Administration officials, however, have argued that forcing the companies to share the information is more complicated, and any efforts to do so would result in legal battles that will ultimately be counterproductive.
See what others are saying: (The New York Times) (NPR) (The Wall Street Journal)
Texas Doctor Says He Violated Abortion Law, Opening Matter Up for Litigation
Under the state’s new law, any citizen could sue the doctor, which would make the matter the first known test case of the restrictive policy.
Dr. Braid’s Op-Ed
A Texas doctor revealed in an op-ed published in The Washington Post Saturday that he performed an abortion in violation of the state’s law that bans the procedure after six weeks, before most people know they are pregnant.
The law, which is the most restrictive in the country and does not have exceptions for rape and incest, also allows civilians to sue anyone who helps someone receive an abortion after six weeks.
In the op-ed, Dr. Alan Braid, who has been practicing as an OB/GYN in Texas for 45 years, said that just days after the law took effect, he gave an abortion to a woman who was still in her first trimester but already beyond the state’s new limit.
“I acted because I had a duty of care to this patient, as I do for all patients, and because she has a fundamental right to receive this care,” he wrote. “I fully understood that there could be legal consequences — but I wanted to make sure that Texas didn’t get away with its bid to prevent this blatantly unconstitutional law from being tested.”
Braid went on to say that he understands he is taking a personal risk but that he believes it is worth it.
“I have daughters, granddaughters and nieces,” he concluded. “I believe abortion is an essential part of health care. I have spent the past 50 years treating and helping patients. I can’t just sit back and watch us return to 1972.”
If someone does opt to sue Braid over this matter, he could potentially be the state’s first test case in playing out the legal process. However, it is unclear if anti-abortion groups will follow through, despite their threats to enforce the law.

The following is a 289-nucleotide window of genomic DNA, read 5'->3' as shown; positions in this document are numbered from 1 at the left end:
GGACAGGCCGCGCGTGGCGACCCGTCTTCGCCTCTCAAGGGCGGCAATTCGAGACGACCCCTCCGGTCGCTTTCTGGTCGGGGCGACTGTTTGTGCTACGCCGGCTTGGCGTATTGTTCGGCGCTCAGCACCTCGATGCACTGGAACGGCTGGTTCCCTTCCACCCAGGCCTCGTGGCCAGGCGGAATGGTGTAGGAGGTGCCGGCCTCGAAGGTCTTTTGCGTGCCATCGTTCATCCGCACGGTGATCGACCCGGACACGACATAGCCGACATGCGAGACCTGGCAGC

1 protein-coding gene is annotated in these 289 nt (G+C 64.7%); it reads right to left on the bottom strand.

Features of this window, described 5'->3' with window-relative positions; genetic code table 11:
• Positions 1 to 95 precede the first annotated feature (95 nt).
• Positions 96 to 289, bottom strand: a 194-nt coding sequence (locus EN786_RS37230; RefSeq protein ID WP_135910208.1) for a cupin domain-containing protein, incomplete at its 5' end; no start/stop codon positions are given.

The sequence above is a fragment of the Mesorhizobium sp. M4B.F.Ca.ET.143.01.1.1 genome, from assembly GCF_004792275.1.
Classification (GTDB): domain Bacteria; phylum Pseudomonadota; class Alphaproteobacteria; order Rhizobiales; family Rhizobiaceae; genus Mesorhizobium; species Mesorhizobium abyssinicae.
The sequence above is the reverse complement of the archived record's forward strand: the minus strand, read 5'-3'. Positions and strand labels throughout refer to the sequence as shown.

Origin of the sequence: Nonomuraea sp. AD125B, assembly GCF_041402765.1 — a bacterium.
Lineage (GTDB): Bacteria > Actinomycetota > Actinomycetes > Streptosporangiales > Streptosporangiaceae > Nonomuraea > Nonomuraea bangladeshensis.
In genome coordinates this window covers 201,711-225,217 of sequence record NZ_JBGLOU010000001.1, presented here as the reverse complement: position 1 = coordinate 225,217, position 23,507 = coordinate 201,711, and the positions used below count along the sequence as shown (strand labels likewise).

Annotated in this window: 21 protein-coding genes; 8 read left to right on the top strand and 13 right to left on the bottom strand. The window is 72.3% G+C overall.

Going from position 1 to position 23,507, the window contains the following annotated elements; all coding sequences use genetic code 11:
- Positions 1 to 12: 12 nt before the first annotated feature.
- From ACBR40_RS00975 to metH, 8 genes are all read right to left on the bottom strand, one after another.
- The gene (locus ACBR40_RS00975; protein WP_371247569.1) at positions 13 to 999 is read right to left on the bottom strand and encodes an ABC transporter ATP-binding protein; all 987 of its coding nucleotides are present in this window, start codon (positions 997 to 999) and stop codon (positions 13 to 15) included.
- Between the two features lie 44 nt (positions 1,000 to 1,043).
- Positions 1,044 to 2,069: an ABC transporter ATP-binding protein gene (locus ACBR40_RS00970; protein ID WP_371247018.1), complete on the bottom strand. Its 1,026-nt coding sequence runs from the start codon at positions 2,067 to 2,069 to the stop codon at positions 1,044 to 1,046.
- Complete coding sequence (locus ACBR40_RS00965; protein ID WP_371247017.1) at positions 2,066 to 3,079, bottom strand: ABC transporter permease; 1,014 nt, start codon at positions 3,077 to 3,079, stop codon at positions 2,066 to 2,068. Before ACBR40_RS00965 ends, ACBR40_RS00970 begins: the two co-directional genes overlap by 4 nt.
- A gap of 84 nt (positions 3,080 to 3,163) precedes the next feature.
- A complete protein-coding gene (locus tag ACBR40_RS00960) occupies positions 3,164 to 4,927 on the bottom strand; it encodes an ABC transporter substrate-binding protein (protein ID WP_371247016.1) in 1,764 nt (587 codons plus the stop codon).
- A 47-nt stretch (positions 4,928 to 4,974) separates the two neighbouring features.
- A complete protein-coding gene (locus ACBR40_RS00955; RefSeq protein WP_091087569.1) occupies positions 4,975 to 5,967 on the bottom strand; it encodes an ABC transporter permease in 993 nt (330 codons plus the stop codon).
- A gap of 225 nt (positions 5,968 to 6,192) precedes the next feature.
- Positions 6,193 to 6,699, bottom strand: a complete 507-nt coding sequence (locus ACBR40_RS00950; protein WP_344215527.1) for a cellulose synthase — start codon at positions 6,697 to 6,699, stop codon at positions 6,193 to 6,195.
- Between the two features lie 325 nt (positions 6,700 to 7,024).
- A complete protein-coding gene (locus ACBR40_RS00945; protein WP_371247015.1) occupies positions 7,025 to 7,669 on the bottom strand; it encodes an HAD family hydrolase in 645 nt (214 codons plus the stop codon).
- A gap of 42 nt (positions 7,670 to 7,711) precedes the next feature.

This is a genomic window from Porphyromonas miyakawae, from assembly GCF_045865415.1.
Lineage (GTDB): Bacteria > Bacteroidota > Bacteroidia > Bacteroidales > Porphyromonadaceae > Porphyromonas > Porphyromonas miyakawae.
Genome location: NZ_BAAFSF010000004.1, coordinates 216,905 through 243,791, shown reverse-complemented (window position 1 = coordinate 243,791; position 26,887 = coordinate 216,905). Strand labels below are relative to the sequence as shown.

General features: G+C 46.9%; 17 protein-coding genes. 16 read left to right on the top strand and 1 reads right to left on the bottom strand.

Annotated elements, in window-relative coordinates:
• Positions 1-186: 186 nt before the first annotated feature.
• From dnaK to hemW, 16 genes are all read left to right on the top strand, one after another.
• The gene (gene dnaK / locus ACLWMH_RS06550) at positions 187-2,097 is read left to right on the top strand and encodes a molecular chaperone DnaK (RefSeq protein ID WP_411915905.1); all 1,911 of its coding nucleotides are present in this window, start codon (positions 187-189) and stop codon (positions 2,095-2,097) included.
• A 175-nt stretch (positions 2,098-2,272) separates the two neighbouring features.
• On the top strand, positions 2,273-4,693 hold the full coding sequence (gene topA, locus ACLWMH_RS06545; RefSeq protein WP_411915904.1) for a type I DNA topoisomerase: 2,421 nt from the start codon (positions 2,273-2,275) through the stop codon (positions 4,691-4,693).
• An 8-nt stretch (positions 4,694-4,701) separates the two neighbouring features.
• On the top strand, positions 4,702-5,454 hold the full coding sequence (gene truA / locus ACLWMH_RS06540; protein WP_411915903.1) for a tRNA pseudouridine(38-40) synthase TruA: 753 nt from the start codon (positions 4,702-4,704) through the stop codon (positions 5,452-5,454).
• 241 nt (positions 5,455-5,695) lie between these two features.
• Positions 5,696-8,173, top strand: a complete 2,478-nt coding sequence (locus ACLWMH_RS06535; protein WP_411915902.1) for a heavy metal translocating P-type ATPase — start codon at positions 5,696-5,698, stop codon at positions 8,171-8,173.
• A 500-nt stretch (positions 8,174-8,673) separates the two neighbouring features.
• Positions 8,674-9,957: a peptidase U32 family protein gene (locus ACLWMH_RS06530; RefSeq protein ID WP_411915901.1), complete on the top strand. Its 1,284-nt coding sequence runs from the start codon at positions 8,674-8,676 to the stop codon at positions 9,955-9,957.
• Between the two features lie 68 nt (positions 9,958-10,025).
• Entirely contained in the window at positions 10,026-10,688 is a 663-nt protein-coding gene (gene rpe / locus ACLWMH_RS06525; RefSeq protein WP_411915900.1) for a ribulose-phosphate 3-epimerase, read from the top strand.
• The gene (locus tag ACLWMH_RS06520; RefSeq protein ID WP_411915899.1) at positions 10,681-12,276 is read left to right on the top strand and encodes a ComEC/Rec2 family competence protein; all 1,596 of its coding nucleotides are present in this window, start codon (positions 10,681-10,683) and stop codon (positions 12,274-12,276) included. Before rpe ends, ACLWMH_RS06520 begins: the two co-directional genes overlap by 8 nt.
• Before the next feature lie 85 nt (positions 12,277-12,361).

A spokesperson for Texas Right to Life, which set up a website to report people suspected of violating the ban, told reporters this weekend that it is looking into Braid’s claims but added, “It definitely seems like a legal stunt and we are looking into whether it is more than that.”
Even if abortion opponents hold off on Braid’s case, there are other legal challenges to the Texas law.
Shortly after the policy took effect, the Department of Justice filed a lawsuit attempting to stop it. Last week, the department filed an emergency motion asking a federal judge in the state to temporarily block the ban while that legal battle plays out, with a hearing for that motion set for Oct. 1.
Regardless of what side the federal judge rules for, the other is all but ensured to sue, and that fight could take the question to the Supreme Court in a matter of months.
See what others are saying: (NPR) (The Texas Tribune) (The Wall Street Journal)
Pfizer Says Low Dose of COVID-19 Vaccine Is Safe and Effective in Kids 5 to 11
Pfizer Says Kids’ Vaccine Works
Pfizer announced Monday morning that its joint COVID-19 vaccine with BioNTech is safe and effective in kids ages 5 to 11.
While Pfizer’s vaccine candidate for younger children is the same version the FDA has already approved for people 12 and older, the children’s dose is only one-third of the amount given to adults and teens. Still, Pfizer said the antibody response they’ve seen in kids has been comparable to the response seen in older participants.
Similarly, the company said side effects in children have been similar to those witnessed in adults.
Pfizer said it expects to finish submitting data, which still needs to be peer-reviewed and then published, to the FDA by the end of the month. From there, the agency will ensure that Pfizer’s findings are accurate and that the vaccine will be able to elicit a strong immune response in kids at its current one-third dosage.
That process could take weeks or even all of October, but it does open the possibility that the vaccine candidate could be approved around Halloween.
While experts like Dr. Anthony Fauci, director of the National Institute of Allergy and Infectious Diseases, have called Pfizer’s announcement largely predictable, they’ve also urged people to let the research run its course.
With cases among children skyrocketing in recent months, some parents have begun urging pediatricians to give their children the jab early. Those kinds of requests are likely to increase with Pfizer’s announcement; however, officials have warned parents about acting too quickly.
“No one should really be freelancing — they should wait for the appropriate approval and recommendations to decide how best to manage their own children’s circumstances,” Bill Gruber, Pfizer’s senior vice president of vaccine clinical research and development, said according to The Washington Post.